It therefore can be seen that the invention involves a working detector for the continuous monitoring of low levels of hydrogen sulfide and methyl mercaptan, based on chemiluminescence, which is highly selective, so that most common interferences are absent. In fact one would expect that the reaction between chlorine dioxide and H2 S to be suitable for a chemical laser, under the proper conditions.

Claims (5)

What is claimed is:
1. A chemiluminescence detection cell, especially for determining the presence of either hydrogen sulfide or methyl mercaptan via reaction with chlorione dioxide to produce emission of photons, comprising:
a cell container having a bottom wall, a side wall, and an open top, said bottom wall including means defining a gas withdrawal exit, said side wall including means defining two inlet openings, and said top being sealingly closed with a window plate to form an enclosed chamber within said cell container;
each of said inlet openings carrying an inlet tube having an exterior wall, an entrance end, and an exit end to provide access from said openings to said chamber, said inlet tubes being directionally oriented, each toward the other, in such a manner that the exit end of each tube extends into said chamber and terminates therein to define a turbulence gap between their exit ends; and
an elongated cylindrical sheath having two open ends and an interior cylindrical wall, one open end of said sheath surrounding one of said inlet tube and the other end of said sheath surrounding the other said inlet tube, said sheath spanning at least part of each inlet tube and enclosing said turbulence gap so as to define a reaction residence zone comprising said turbulence gap and space between the exterior walls of said inlet tubes and the interior cylindrical wall of said sheath, whereby fluid introduced to said reaction residence zone from said exit ends of said inlet tubes can only escape therefrom by passing between the exterior walls of said inlet tubes and said interior cylindrical wall of said sheath and moving axially outwardly from both open ends of said sheath;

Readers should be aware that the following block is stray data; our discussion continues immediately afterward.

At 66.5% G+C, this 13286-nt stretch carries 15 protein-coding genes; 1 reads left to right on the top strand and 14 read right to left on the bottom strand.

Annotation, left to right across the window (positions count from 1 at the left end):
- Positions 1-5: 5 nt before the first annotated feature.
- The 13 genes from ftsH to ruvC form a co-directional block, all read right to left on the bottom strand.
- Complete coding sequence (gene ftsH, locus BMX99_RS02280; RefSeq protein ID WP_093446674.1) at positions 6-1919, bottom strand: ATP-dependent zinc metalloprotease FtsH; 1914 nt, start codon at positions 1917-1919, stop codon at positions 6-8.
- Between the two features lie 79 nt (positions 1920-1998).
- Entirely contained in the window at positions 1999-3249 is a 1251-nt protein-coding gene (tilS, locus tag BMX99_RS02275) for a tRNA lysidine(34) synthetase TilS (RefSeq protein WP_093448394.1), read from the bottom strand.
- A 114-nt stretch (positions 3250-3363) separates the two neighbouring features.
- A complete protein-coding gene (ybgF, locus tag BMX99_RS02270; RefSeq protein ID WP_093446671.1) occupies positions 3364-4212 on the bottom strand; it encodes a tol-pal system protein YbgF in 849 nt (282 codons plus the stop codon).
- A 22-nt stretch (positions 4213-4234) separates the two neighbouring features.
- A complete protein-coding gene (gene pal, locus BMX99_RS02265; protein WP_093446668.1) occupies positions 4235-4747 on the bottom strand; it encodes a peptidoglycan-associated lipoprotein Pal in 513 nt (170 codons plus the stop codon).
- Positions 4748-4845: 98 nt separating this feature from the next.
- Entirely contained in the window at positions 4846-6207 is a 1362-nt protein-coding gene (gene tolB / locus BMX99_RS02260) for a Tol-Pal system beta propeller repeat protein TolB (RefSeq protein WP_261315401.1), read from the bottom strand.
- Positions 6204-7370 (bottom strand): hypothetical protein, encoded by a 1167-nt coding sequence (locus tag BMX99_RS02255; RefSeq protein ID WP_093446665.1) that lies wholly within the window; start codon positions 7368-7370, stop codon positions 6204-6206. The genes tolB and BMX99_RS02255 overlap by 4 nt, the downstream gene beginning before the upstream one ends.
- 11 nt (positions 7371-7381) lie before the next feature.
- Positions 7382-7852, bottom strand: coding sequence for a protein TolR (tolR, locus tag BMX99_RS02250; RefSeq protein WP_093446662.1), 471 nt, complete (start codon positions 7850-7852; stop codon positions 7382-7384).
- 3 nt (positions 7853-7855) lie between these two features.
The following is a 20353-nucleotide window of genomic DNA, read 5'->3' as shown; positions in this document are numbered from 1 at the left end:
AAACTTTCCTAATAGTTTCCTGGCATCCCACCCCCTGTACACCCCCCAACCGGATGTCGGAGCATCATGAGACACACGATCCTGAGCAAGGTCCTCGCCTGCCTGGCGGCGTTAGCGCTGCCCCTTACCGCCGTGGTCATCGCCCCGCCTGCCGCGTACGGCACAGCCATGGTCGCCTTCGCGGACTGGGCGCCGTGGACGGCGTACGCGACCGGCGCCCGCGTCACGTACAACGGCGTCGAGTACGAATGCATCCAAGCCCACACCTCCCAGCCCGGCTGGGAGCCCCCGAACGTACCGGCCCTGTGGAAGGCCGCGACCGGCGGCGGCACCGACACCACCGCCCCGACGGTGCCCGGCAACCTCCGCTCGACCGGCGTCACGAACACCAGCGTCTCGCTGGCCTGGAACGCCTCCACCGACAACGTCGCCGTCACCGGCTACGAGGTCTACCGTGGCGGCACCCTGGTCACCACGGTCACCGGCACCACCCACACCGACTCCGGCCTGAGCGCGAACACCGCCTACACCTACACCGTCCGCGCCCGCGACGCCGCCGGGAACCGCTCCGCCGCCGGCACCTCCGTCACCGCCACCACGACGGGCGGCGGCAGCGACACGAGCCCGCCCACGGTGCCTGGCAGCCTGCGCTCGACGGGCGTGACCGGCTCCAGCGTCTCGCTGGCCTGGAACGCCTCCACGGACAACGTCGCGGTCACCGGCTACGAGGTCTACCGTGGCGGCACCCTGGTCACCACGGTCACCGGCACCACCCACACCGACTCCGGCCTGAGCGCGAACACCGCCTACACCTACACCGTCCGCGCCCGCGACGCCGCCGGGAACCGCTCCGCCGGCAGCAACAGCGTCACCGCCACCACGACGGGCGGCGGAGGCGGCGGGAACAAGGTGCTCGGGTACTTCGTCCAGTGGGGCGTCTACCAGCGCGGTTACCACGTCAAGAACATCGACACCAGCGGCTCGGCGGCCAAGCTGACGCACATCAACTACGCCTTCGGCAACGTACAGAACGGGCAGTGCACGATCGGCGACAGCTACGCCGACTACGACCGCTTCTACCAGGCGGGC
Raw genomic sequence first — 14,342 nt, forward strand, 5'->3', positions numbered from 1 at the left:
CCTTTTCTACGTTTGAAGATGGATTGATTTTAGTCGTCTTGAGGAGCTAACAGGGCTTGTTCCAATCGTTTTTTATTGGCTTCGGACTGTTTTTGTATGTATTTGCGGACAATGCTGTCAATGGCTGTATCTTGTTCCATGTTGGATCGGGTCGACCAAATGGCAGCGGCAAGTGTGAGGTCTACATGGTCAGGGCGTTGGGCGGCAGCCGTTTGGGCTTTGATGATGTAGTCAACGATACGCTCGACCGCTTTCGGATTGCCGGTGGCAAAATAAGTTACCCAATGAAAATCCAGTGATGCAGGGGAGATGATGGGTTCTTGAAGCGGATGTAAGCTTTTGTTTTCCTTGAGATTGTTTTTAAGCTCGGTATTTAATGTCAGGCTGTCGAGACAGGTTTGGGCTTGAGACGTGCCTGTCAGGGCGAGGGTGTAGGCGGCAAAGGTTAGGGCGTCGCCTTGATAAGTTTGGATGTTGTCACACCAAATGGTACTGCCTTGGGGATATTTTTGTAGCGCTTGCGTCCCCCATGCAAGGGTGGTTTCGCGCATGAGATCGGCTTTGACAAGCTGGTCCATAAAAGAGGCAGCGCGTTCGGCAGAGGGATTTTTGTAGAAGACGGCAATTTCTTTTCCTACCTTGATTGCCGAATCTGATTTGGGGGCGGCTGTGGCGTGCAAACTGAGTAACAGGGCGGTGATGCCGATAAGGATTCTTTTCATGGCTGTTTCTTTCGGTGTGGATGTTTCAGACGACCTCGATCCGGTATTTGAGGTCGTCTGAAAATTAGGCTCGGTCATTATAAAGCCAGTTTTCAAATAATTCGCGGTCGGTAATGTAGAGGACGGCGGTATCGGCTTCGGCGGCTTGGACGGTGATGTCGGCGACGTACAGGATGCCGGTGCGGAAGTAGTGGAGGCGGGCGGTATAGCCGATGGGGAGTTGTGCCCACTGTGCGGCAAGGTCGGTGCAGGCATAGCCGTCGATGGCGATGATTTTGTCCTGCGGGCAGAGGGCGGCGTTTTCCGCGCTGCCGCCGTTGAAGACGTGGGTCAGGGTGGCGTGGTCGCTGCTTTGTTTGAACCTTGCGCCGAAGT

said window, said sheath, and said inlet tubes all being made of quartz so as to be transparent to any photon emission within said reaction residence zone, and said window being positioned relative to said reaction residence zone so as to permit any photon emission within the entire reaction residency zone to be visible from outside said cell container through said window.
2. The cell of claim 1 wherein said cell container is constructed of brass.
3. The cell of claim 2 wherein the side wall of said container is circular.
4. The cell of claim 2 wherein the bottom wall of said cell container is covered with light reflective material to enhance light collection.
5. The cell of claim 4 wherein the inlet openings of said cell container are of such construction to allow sealing connection to gas inlet metering valves.
US06/688,461 1983-01-31 1985-01-03 Apparatus for use in sulfide chemiluminescence detection Expired - Fee Related US4634574A (en)

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Cited By (13)

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WO1990005411A1 (en) * 1988-11-03 1990-05-17 Igen, Inc. Apparatus and method for conducting measurements of electroluminescent phenomena
US6304327B1 (en) 1999-03-02 2001-10-16 Vulcan Chemicals Method and apparatus for photometric analysis of chlorine dioxide solutions
WO2002039088A1 (en) 2000-11-07 2002-05-16 Waters Investments Limited Multiple input flow cell with single fluid path
US6443610B1 (en) * 1998-12-23 2002-09-03 B.E.E. International Processing product components
US20020155492A1 (en) * 1990-12-06 2002-10-24 Affymetrix, Inc. Arrays for detecting nucleic acids